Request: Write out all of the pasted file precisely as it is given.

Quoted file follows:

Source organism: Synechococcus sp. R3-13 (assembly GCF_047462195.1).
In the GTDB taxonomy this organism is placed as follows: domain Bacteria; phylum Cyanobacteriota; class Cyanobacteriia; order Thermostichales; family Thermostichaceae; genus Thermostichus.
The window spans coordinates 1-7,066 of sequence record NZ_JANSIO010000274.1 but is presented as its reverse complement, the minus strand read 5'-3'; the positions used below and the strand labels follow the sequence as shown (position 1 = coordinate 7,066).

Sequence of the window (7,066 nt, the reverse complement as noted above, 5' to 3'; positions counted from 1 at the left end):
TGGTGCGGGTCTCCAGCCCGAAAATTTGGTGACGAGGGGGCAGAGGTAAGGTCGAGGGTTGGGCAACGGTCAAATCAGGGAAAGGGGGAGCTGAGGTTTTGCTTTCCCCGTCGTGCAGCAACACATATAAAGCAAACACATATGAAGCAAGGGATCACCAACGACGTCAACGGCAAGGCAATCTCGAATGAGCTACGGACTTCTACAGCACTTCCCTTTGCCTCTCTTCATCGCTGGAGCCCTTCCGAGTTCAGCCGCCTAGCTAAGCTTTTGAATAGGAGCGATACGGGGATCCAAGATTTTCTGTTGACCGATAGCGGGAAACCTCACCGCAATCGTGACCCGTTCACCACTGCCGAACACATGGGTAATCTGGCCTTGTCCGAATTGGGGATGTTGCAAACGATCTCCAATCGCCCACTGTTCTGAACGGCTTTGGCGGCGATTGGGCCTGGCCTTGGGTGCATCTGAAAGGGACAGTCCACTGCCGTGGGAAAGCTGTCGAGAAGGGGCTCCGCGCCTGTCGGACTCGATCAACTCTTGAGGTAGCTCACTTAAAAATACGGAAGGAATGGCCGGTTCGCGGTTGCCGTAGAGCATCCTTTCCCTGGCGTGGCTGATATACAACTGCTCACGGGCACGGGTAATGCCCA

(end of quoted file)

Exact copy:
Source organism: Synechococcus sp. R3-13 (assembly GCF_047462195.1).
In the GTDB taxonomy this organism is placed as follows: domain Bacteria; phylum Cyanobacteriota; class Cyanobacteriia; order Thermostichales; family Thermostichaceae; genus Thermostichus.
The window spans coordinates 1-7,066 of sequence record NZ_JANSIO010000274.1 but is presented as its reverse complement, the minus strand read 5'-3'; the positions used below and the strand labels follow the sequence as shown (position 1 = coordinate 7,066).

Sequence of the window (7,066 nt, the reverse complement as noted above, 5' to 3'; positions counted from 1 at the left end):
TGGTGCGGGTCTCCAGCCCGAAAATTTGGTGACGAGGGGGCAGAGGTAAGGTCGAGGGTTGGGCAACGGTCAAATCAGGGAAAGGGGGAGCTGAGGTTTTGCTTTCCCCGTCGTGCAGCAACACATATAAAGCAAACACATATGAAGCAAGGGATCACCAACGACGTCAACGGCAAGGCAATCTCGAATGAGCTACGGACTTCTACAGCACTTCCCTTTGCCTCTCTTCATCGCTGGAGCCCTTCCGAGTTCAGCCGCCTAGCTAAGCTTTTGAATAGGAGCGATACGGGGATCCAAGATTTTCTGTTGACCGATAGCGGGAAACCTCACCGCAATCGTGACCCGTTCACCACTGCCGAACACATGGGTAATCTGGCCTTGTCCGAATTGGGGATGTTGCAAACGATCTCCAATCGCCCACTGTTCTGAACGGCTTTGGCGGCGATTGGGCCTGGCCTTGGGTGCATCTGAAAGGGACAGTCCACTGCCGTGGGAAAGCTGTCGAGAAGGGGCTCCGCGCCTGTCGGACTCGATCAACTCTTGAGGTAGCTCACTTAAAAATACGGAAGGAATGGCCGGTTCGCGGTTGCCGTAGAGCATCCTTTCCCTGGCGTGGCTGATATACAACTGCTCACGGGCACGGGTAATGCCCA